Thought for the Month, Rev.John Forster

Sitting down and standing up, sitting down again.


Sitting down and standing up, sitting down again. Sitting down and standing up, sitting down again. Retirement has had a ‘kangaroo petrol’ effect so far, with our Church family at Crumpsall, then a return to Circuit ministry at Levenshulme and Northmoor Road, back to church life at Crumpsall, and then another spell of Circuit ministry at Long Street. Sitting down again.


But, if truth be told, I’ve enjoyed these further opportunities to engage in active ministry – hatching, matching and despatching, building-up the life of a congregation. A reminder, that the call to presbyteral ministry I struggled with back in the 1960’s is still there, still alive, still active. Once called, you can’t be un-called!


It had been twenty years since I left Long Street for Newton Heath in 1998, but ‘coming back’ in August 2018 has been like coming home. It has been a joy to see how the Langley and Long Street congregations have melded together seamlessly, and to see what a vital and vibrant contribution our international members are making to the life of the 21st century congregation. Something that is not just true for Middleton. The same is happening at Crumpsall, Clayton, Moston and elsewhere across the Circuit.

Methodist Churches have always been places of welcome [well in their better moments sometimes!] and now must embrace inclusion, in all its aspects and diversity, as another gift of the Spirit among us.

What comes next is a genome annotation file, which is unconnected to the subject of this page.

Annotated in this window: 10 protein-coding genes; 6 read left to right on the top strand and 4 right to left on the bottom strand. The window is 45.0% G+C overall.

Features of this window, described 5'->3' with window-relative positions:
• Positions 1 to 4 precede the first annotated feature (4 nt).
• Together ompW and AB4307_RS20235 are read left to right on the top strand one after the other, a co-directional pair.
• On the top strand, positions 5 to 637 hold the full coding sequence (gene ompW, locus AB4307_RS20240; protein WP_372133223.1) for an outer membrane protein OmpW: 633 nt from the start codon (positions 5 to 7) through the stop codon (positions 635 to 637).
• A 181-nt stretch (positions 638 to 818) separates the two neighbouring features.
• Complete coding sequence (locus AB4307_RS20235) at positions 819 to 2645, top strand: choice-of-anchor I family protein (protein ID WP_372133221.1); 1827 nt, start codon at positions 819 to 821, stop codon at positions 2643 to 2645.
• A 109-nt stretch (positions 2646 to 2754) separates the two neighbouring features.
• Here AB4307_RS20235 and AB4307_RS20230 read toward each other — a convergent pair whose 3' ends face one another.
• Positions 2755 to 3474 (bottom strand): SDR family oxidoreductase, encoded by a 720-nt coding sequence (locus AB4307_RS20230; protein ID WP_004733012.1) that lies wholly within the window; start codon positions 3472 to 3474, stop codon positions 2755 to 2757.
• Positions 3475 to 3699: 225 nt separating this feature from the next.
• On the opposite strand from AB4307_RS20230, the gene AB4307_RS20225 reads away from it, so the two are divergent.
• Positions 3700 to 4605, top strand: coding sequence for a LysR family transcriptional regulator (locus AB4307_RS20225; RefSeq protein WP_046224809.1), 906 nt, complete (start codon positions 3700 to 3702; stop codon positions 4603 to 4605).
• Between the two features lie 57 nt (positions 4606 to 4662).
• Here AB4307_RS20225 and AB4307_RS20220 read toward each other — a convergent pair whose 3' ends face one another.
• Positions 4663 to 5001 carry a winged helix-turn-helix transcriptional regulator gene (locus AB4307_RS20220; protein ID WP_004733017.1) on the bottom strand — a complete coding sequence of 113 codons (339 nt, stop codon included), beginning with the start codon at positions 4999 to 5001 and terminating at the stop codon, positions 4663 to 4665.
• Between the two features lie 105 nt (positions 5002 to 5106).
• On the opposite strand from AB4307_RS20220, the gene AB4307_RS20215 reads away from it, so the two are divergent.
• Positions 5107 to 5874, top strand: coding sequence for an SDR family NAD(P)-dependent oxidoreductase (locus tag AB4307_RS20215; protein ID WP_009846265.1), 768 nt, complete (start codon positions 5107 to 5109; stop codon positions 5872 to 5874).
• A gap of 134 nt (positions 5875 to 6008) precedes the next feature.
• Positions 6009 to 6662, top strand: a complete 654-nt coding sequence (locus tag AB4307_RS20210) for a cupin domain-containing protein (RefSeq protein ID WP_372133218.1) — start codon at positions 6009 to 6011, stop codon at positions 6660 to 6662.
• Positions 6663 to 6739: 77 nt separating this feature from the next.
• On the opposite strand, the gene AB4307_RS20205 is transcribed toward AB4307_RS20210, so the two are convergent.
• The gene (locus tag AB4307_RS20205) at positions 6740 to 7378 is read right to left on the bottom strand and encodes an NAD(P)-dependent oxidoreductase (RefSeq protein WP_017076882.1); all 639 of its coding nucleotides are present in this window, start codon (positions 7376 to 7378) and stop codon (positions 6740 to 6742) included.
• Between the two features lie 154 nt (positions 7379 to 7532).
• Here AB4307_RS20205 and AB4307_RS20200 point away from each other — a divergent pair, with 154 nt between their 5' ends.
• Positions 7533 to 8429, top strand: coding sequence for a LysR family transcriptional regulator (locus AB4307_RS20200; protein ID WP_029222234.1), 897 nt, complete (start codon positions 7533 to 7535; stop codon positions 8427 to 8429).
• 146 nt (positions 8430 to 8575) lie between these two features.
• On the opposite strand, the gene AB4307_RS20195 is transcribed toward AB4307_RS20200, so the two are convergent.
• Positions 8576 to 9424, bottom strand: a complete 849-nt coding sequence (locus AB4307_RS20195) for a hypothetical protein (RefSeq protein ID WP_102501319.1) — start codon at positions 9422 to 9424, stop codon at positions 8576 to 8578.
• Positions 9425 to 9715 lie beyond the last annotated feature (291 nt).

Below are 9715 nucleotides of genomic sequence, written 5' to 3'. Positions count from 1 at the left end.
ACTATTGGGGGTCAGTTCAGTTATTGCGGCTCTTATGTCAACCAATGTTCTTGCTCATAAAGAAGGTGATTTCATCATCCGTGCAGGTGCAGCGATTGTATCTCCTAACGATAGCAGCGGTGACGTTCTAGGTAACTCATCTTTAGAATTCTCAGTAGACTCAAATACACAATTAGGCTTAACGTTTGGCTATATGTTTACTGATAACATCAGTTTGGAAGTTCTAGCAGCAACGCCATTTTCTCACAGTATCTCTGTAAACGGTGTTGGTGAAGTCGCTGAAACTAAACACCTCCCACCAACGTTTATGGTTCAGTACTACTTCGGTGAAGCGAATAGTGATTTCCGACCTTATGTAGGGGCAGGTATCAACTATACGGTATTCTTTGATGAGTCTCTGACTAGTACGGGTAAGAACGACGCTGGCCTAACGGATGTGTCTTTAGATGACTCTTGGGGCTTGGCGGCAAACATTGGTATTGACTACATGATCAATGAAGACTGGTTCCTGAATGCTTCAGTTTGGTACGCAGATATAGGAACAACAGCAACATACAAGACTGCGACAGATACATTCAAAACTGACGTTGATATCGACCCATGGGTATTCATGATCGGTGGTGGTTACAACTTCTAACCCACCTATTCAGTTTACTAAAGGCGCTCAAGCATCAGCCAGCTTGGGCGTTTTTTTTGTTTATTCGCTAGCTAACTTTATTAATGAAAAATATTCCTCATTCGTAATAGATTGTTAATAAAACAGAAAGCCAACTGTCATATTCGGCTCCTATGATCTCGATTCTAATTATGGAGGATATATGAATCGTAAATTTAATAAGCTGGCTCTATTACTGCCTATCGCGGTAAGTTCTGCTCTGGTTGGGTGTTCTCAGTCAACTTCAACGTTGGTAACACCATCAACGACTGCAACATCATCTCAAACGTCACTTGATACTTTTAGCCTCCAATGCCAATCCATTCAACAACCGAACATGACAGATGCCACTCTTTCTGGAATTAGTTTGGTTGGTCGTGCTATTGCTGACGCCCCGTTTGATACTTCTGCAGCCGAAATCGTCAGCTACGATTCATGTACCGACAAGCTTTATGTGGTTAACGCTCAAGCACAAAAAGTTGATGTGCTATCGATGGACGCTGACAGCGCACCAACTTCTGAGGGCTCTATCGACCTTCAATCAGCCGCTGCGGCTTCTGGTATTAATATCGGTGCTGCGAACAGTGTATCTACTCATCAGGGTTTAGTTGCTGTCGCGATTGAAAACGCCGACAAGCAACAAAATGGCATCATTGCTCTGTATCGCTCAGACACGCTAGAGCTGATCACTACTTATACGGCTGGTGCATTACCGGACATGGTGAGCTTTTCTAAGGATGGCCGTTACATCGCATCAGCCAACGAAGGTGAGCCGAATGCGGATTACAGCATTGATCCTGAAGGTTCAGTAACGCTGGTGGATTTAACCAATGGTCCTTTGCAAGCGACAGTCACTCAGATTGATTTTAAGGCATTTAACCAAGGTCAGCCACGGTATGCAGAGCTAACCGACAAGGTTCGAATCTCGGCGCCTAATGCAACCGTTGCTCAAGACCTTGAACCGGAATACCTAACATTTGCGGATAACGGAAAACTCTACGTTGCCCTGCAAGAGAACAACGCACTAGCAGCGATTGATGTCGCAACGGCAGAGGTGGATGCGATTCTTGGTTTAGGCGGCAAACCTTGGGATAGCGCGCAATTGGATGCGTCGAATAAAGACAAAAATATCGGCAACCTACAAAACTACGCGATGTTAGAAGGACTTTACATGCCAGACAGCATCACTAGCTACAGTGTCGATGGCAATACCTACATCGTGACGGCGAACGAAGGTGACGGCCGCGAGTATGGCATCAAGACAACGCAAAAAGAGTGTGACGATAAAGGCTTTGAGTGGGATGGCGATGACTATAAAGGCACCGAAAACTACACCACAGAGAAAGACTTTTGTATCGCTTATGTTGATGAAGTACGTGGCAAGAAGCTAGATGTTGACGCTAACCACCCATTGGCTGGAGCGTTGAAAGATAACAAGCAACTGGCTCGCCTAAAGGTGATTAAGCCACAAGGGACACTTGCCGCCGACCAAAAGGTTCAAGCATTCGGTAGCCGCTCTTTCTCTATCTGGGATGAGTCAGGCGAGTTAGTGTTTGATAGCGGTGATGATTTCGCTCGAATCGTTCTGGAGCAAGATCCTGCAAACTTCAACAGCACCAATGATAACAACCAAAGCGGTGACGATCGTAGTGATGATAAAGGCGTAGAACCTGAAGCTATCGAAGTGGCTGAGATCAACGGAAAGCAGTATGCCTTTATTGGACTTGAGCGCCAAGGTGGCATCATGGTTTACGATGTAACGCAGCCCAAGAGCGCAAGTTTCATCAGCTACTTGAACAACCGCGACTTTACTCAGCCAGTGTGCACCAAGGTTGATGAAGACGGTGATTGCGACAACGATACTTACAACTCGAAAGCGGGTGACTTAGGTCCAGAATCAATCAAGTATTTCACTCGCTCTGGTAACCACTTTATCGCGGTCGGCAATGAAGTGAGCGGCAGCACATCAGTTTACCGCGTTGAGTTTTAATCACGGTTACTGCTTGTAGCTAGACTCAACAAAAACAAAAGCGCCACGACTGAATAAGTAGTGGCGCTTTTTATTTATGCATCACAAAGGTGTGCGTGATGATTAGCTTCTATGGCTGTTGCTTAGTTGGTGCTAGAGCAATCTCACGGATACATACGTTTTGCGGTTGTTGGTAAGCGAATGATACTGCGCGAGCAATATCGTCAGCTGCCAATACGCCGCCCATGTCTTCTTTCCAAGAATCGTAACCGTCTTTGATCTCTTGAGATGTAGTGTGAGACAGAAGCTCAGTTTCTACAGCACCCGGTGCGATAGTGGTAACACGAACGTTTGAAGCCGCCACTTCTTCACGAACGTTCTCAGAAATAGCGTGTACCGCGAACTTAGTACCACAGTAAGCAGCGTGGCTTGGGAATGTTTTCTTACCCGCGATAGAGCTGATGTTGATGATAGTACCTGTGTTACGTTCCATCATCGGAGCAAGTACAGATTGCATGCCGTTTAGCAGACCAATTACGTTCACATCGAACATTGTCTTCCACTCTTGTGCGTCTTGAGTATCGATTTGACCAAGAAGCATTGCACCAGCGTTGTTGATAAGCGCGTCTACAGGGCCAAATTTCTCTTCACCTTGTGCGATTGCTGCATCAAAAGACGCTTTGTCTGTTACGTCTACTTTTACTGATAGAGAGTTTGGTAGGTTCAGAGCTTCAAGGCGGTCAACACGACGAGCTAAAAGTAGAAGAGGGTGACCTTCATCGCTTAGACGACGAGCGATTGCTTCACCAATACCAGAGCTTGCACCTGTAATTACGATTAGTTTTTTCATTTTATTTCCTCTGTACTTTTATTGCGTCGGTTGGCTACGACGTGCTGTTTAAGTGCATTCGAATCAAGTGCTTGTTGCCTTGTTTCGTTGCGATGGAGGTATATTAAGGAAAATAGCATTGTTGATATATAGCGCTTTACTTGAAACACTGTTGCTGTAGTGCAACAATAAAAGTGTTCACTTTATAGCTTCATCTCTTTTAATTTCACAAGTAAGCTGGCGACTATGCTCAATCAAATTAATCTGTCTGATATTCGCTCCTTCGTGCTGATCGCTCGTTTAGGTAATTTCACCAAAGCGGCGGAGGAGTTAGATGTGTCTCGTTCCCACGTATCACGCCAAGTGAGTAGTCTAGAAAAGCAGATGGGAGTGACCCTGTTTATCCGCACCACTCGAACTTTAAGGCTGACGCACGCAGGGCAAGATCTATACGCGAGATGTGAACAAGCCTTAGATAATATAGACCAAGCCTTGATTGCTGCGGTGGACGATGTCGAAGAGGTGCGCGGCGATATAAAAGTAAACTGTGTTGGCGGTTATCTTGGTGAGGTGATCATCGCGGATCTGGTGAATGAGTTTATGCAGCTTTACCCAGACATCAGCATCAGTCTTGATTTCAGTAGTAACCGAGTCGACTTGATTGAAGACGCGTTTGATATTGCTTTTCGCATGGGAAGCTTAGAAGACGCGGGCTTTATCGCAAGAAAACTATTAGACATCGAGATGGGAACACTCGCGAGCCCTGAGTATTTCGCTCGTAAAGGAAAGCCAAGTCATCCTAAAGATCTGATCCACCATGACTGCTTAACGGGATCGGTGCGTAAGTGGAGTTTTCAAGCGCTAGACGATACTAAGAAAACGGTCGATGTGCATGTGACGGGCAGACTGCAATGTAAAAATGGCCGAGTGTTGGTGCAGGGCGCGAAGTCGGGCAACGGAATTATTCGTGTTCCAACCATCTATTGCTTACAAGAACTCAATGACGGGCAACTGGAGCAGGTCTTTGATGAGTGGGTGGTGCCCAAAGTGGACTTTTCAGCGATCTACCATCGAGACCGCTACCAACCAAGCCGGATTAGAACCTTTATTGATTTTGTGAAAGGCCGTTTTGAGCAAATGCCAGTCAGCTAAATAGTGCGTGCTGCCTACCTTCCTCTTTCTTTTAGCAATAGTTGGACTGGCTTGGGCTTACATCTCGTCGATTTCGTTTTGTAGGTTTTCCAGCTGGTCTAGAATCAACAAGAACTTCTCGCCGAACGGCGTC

Following the 2019 Methodist Conference, the President of Conference, Rev. Dr. Barbara Glasson, is encouraging us to tell our stories, to listen to each other’s stories, to engage with stories of congregations and communities, during her presidential year. Something we all can do.


Also from Conference, the report of the Marriage and Relationships Task Group was commended to the Connexion – Districts, Circuits and Churches – for study and prayerful discussion. That means it is coming our way for consideration with its provisional resolutions on cohabitation, celebration of civil partnerships, prayers following the end of a marriage and permission for same-sex marriages to take place in Methodist Churches.


Over the years, I have changed my mind on the subject of homosexuality and same-sex relationships, though I still have unanswered questions in my mind.


This change has come about because I’ve worked with and employed gay people – men and women – in Manpower Services Commission projects, I’ve met many struggling with AIDS when the NW regional unit was at NMGH, and I’ve met transgender people coming for surgical assistance when previous operations have gone wrong, all in my 21 years as a hospital chaplain at NMGH and Pennine Acute NHS Trust. Engaging with their stories brings one face to face with people not issues.


Love has a rainbow quality about it that you have to meet, to see and to appreciate before jumping to the wrong conclusions based on previous prejudices.


As the story of the Good Samaritan shows us, loving your neighbour, whoever that might be, also means being loved by him/her/LGBT+ too.

“You must love your neighbour as you love yourself.”


I pray that, as I sit down again to continue the adventure of ministry as a member of a local congregation again, there will be that openness to listen to the stories, and to engage in prayerful discussions and dialogue while still remembering the injunction of our Lord,

“This is my commandment, that you love one another as I have loved you.” John 15:12

May God bless us all in our welcoming and inclusivity as we continue to ‘grow in grace’.


John Forster

[Sitting down again!]